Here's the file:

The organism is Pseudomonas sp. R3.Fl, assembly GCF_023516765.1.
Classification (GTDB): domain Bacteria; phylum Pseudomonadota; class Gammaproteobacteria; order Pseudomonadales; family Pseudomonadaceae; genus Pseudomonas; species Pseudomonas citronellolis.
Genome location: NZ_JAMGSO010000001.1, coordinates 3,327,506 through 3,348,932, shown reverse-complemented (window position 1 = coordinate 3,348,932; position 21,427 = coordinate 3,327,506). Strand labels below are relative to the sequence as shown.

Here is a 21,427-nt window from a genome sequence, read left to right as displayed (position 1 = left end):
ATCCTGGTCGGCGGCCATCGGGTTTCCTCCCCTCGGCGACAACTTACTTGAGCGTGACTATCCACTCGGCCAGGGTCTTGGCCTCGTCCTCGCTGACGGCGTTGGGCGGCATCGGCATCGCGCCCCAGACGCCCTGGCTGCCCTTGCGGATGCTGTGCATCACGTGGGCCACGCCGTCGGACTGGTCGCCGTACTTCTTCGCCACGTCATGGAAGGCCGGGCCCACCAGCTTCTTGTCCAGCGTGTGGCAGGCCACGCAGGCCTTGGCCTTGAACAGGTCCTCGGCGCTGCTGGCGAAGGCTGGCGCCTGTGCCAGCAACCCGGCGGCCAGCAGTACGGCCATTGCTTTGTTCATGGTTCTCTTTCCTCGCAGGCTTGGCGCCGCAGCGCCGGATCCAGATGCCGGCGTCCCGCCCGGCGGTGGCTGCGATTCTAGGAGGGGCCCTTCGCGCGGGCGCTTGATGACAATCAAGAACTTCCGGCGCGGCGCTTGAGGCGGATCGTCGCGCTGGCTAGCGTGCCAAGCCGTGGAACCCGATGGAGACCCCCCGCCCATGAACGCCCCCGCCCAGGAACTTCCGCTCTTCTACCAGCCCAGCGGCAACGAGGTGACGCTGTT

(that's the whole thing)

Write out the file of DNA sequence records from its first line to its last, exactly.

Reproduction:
The organism is Pseudomonas sp. R3.Fl, assembly GCF_023516765.1.
Classification (GTDB): domain Bacteria; phylum Pseudomonadota; class Gammaproteobacteria; order Pseudomonadales; family Pseudomonadaceae; genus Pseudomonas; species Pseudomonas citronellolis.
Genome location: NZ_JAMGSO010000001.1, coordinates 3,327,506 through 3,348,932, shown reverse-complemented (window position 1 = coordinate 3,348,932; position 21,427 = coordinate 3,327,506). Strand labels below are relative to the sequence as shown.

Here is a 21,427-nt window from a genome sequence, read left to right as displayed (position 1 = left end):
ATCCTGGTCGGCGGCCATCGGGTTTCCTCCCCTCGGCGACAACTTACTTGAGCGTGACTATCCACTCGGCCAGGGTCTTGGCCTCGTCCTCGCTGACGGCGTTGGGCGGCATCGGCATCGCGCCCCAGACGCCCTGGCTGCCCTTGCGGATGCTGTGCATCACGTGGGCCACGCCGTCGGACTGGTCGCCGTACTTCTTCGCCACGTCATGGAAGGCCGGGCCCACCAGCTTCTTGTCCAGCGTGTGGCAGGCCACGCAGGCCTTGGCCTTGAACAGGTCCTCGGCGCTGCTGGCGAAGGCTGGCGCCTGTGCCAGCAACCCGGCGGCCAGCAGTACGGCCATTGCTTTGTTCATGGTTCTCTTTCCTCGCAGGCTTGGCGCCGCAGCGCCGGATCCAGATGCCGGCGTCCCGCCCGGCGGTGGCTGCGATTCTAGGAGGGGCCCTTCGCGCGGGCGCTTGATGACAATCAAGAACTTCCGGCGCGGCGCTTGAGGCGGATCGTCGCGCTGGCTAGCGTGCCAAGCCGTGGAACCCGATGGAGACCCCCCGCCCATGAACGCCCCCGCCCAGGAACTTCCGCTCTTCTACCAGCCCAGCGGCAACGAGGTGACGCTGTT